The first couple of years of the NEOGEO’s life were some of its most interesting ones. Once Street Fighter II hit like a megaton and SNK figured out one-on-one fighters were the way forward, we saw fewer of the odd experiments that characterized the platform’s early life. One of the more successful ones was King of the Monsters ($3.99), a wild fighting/wrestling game featuring giant monsters. It allows players to battle alone, against each other, or against the computer in destructible arenas. Hamster has now brought it to mobile as part of its ACA NEOGEO line, which has certainly seen its swings and misses thus far.
Anyway, we’re looking at the usual things here. The general features of the ACA NEOGEO line are well-established now, and King of the Monsters is no different. You can play the original or overseas versions of the game, play in arcade mode, and challenge a score attack or timed caravan mode with online leaderboards. You can play with touch controls or use an external controller, and if you have more than one external controller you can play in multiplayer. A wide array of options are available, including difficulty, audio/video, save states, and more. Really, apart from implementing some kind of online multiplayer and maybe including the MVS version for kicks, you couldn’t really ask for more from Hamster here. Nothing unexpected there.
As to the game itself, it’s a fun one. It’s more of a wrestling game than anything else, which makes sense for when and where it released. You can choose one of six different monsters, most of which are pretty clear in their source of inspiration. Geon is a big dinosaur-like creature, Woo is a massive ape, Astro Guy is a giant-sized superhero, and so on. If you’re playing in single-player, you’ll battle the five monsters you didn’t pick as you make your way through a number of Japanese cities, ultimately doing a mirror match against your own monster. You then battle all of the monsters again but with the cities shuffled. Complete that, and congratulations: you’re the King of the Monsters.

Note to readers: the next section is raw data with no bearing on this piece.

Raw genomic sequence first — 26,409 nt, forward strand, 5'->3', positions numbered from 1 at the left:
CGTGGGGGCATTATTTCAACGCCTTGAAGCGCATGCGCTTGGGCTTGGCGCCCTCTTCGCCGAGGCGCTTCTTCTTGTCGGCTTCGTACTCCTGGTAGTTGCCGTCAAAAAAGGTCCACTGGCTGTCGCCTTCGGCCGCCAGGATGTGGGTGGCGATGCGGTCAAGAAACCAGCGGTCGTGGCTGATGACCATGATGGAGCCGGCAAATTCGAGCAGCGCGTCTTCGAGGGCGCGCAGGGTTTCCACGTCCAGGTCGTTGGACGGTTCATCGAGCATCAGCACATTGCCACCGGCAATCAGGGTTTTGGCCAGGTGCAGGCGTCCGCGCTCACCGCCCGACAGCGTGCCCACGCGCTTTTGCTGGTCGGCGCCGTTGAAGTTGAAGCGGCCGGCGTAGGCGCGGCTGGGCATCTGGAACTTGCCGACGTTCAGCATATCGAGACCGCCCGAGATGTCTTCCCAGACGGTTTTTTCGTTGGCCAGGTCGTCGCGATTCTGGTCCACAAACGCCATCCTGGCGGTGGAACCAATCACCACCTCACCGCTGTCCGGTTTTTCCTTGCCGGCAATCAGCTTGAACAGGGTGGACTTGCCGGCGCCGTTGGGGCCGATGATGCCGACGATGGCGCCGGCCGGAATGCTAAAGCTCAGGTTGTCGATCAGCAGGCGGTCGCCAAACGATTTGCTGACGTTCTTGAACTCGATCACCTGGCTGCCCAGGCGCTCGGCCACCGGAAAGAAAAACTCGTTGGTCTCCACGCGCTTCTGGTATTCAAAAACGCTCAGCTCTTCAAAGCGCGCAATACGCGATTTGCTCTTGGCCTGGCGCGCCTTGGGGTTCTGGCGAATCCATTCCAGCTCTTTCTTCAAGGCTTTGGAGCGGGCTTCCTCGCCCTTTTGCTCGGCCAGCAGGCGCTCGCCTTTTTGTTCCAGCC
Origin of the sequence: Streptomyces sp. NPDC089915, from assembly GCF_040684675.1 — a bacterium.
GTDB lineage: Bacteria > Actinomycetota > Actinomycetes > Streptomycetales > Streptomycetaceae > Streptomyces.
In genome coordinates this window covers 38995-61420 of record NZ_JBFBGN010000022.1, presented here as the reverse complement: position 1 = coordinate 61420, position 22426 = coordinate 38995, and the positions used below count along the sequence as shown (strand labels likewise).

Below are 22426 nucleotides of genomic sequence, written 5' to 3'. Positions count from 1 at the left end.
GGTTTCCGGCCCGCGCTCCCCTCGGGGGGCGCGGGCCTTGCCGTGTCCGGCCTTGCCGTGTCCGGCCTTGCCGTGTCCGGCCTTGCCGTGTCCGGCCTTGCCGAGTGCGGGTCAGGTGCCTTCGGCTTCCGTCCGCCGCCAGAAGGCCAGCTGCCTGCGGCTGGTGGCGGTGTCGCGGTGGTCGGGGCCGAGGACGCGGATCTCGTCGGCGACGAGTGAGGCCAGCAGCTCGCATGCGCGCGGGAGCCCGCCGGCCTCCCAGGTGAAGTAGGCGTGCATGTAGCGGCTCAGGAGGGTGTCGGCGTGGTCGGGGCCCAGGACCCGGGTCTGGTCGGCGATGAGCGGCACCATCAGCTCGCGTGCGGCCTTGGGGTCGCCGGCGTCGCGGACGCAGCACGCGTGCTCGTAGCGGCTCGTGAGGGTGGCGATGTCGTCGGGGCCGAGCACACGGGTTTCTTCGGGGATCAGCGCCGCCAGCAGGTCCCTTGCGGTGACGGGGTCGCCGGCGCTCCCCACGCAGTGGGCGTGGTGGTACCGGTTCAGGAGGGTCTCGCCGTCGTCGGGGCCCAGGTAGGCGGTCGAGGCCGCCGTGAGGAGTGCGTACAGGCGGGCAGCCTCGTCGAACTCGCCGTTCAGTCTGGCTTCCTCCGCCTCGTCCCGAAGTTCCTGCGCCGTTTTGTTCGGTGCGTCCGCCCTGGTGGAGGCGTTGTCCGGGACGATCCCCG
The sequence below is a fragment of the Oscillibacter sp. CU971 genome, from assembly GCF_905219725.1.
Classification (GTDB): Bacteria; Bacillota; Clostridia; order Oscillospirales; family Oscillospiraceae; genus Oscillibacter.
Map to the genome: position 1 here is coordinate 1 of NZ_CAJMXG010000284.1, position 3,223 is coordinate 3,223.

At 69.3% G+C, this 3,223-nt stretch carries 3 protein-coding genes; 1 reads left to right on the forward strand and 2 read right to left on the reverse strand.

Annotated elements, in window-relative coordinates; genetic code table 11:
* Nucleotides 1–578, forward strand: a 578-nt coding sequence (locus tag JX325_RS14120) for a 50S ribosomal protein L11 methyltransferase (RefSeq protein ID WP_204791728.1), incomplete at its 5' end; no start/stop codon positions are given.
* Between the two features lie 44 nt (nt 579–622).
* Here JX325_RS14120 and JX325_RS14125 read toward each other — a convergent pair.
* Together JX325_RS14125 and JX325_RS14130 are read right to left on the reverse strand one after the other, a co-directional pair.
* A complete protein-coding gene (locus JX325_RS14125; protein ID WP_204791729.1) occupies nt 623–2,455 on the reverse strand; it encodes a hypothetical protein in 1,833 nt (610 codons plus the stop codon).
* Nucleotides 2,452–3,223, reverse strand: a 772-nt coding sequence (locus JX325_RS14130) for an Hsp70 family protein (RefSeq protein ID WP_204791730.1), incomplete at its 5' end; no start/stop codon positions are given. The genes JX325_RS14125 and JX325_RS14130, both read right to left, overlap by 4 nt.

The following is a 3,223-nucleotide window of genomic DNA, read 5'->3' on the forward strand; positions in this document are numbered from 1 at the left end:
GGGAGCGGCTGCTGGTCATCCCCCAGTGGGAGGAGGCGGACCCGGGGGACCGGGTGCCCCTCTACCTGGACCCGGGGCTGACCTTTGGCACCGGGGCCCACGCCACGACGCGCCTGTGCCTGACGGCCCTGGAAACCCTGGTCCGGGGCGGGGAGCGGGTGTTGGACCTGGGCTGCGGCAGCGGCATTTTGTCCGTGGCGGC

Each character has an assortment of moves at their disposal, and you’ll need to use them to wear down your opponent before successfully pinning them. Yes, the giant monsters battle to a three-count fall. I guess everything has its own rules. Simple enough, and more than a little button-bashy, but it works. Unfortunately, like many other wrestling games of the era there really isn’t a whole lot of depth to the thing. A sequel would follow the next year that added a few new elements, but at the end of the day this series is more about immediate cheap thrills than long-term engagement. A rough proposition for a $150 cartridge, but not the worst thing for a few quarters here and there, or perhaps a few bucks on a mobile device.
It is, however, a game that benefits greatly from being able to play with other humans. Being realistic, most players who pick this up on mobile aren’t going to be equipped to do that. Most people playing on mobile will be enjoying it as a single-player affair, and I don’t know how long it’s going to leg out in that context. If you enjoy giant monsters and are fine with a glorified 1980s wrestling game with some of the most awesome set dressing ever, you can probably find four dollars’ worth of entertainment out of it. Something to fire up every so often when the memory of its repetitiveness fades and enjoy a bash or two.
All that said, the game isn’t too bad to play with touch controls should you have to do so. This isn’t a combo-heavy game with a bunch of tricky motions to bust out. The pace is deliberate enough and the controls simple enough that the touch controls are more than capable of keeping up. So if you happen to have fond memories of playing King of the Monsters alone or watching kids play it on Nick Arcade, you’ll get a decent enough experience here even if you don’t have a controller.
King of the Monsters may not be the best NEOGEO game, but it is assuredly an iconic one. The concept of taking a wrestling game and mashing it up with giant monsters is an entertaining one, even if the reality doesn’t quite match up to the image. It’s a game at its best when you have someone else to play with, but that’s not an easy thing to manage on mobile even if it is technically possible. Still, as a corny bit of action to fire up now and then, you could do a lot worse than this.